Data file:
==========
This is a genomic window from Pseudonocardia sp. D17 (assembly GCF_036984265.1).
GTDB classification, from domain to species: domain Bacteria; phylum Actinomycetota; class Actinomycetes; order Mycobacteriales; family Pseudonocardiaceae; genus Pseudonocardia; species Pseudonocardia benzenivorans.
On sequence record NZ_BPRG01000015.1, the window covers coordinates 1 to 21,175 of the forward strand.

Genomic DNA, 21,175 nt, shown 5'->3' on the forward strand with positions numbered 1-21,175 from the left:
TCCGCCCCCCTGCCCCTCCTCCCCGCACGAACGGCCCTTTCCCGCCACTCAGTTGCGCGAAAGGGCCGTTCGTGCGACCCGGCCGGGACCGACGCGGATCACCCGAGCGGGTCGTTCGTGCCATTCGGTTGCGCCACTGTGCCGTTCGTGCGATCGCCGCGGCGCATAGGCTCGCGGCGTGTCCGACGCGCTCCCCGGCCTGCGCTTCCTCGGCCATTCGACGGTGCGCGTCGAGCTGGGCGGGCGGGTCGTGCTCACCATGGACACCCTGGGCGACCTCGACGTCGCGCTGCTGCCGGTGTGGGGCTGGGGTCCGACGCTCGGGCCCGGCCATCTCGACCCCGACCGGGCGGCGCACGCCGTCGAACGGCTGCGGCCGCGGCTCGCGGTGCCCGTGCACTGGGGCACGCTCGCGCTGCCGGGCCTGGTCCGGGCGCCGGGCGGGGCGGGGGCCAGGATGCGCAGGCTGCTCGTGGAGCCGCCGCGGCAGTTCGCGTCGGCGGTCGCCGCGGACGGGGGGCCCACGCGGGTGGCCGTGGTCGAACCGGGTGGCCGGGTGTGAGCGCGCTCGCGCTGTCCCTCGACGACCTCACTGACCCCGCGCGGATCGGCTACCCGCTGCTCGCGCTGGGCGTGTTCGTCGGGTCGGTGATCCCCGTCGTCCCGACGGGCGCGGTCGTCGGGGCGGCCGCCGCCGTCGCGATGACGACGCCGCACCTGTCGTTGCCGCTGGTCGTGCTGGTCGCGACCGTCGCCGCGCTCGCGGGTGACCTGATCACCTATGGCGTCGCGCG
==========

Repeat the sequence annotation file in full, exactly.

This is a genomic window from Pseudonocardia sp. D17 (assembly GCF_036984265.1).
GTDB classification, from domain to species: domain Bacteria; phylum Actinomycetota; class Actinomycetes; order Mycobacteriales; family Pseudonocardiaceae; genus Pseudonocardia; species Pseudonocardia benzenivorans.
On sequence record NZ_BPRG01000015.1, the window covers coordinates 1 to 21,175 of the forward strand.

Genomic DNA, 21,175 nt, shown 5'->3' on the forward strand with positions numbered 1-21,175 from the left:
TCCGCCCCCCTGCCCCTCCTCCCCGCACGAACGGCCCTTTCCCGCCACTCAGTTGCGCGAAAGGGCCGTTCGTGCGACCCGGCCGGGACCGACGCGGATCACCCGAGCGGGTCGTTCGTGCCATTCGGTTGCGCCACTGTGCCGTTCGTGCGATCGCCGCGGCGCATAGGCTCGCGGCGTGTCCGACGCGCTCCCCGGCCTGCGCTTCCTCGGCCATTCGACGGTGCGCGTCGAGCTGGGCGGGCGGGTCGTGCTCACCATGGACACCCTGGGCGACCTCGACGTCGCGCTGCTGCCGGTGTGGGGCTGGGGTCCGACGCTCGGGCCCGGCCATCTCGACCCCGACCGGGCGGCGCACGCCGTCGAACGGCTGCGGCCGCGGCTCGCGGTGCCCGTGCACTGGGGCACGCTCGCGCTGCCGGGCCTGGTCCGGGCGCCGGGCGGGGCGGGGGCCAGGATGCGCAGGCTGCTCGTGGAGCCGCCGCGGCAGTTCGCGTCGGCGGTCGCCGCGGACGGGGGGCCCACGCGGGTGGCCGTGGTCGAACCGGGTGGCCGGGTGTGAGCGCGCTCGCGCTGTCCCTCGACGACCTCACTGACCCCGCGCGGATCGGCTACCCGCTGCTCGCGCTGGGCGTGTTCGTCGGGTCGGTGATCCCCGTCGTCCCGACGGGCGCGGTCGTCGGGGCGGCCGCCGCCGTCGCGATGACGACGCCGCACCTGTCGTTGCCGCTGGTCGTGCTGGTCGCGACCGTCGCCGCGCTCGCGGGTGACCTGATCACCTATGGCGTCGCGCG